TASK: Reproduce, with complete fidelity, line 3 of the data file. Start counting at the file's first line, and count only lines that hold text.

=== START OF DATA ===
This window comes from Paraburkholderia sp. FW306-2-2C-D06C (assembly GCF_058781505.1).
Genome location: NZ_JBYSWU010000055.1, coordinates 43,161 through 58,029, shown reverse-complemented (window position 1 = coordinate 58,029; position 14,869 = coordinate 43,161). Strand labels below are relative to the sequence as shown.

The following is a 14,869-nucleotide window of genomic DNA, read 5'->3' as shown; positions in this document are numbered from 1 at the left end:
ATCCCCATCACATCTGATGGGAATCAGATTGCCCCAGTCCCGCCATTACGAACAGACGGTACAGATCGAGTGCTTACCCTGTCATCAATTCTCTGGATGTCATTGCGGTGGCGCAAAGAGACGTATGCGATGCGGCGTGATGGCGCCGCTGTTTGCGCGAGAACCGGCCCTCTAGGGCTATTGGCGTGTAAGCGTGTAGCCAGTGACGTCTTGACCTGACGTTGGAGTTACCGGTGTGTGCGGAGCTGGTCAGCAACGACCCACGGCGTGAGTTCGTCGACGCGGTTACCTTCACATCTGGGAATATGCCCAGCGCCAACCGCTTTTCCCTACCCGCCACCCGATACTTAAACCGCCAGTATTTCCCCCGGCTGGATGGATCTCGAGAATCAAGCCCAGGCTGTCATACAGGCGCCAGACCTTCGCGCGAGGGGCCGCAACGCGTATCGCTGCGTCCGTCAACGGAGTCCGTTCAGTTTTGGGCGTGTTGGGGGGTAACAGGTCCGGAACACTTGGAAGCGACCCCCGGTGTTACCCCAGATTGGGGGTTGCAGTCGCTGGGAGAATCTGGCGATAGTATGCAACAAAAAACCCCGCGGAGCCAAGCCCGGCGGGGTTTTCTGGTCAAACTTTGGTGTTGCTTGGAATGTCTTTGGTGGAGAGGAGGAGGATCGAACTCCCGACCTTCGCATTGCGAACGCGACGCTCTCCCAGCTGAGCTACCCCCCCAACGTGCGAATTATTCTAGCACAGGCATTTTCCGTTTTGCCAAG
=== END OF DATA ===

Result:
The following is a 14,869-nucleotide window of genomic DNA, read 5'->3' as shown; positions in this document are numbered from 1 at the left end: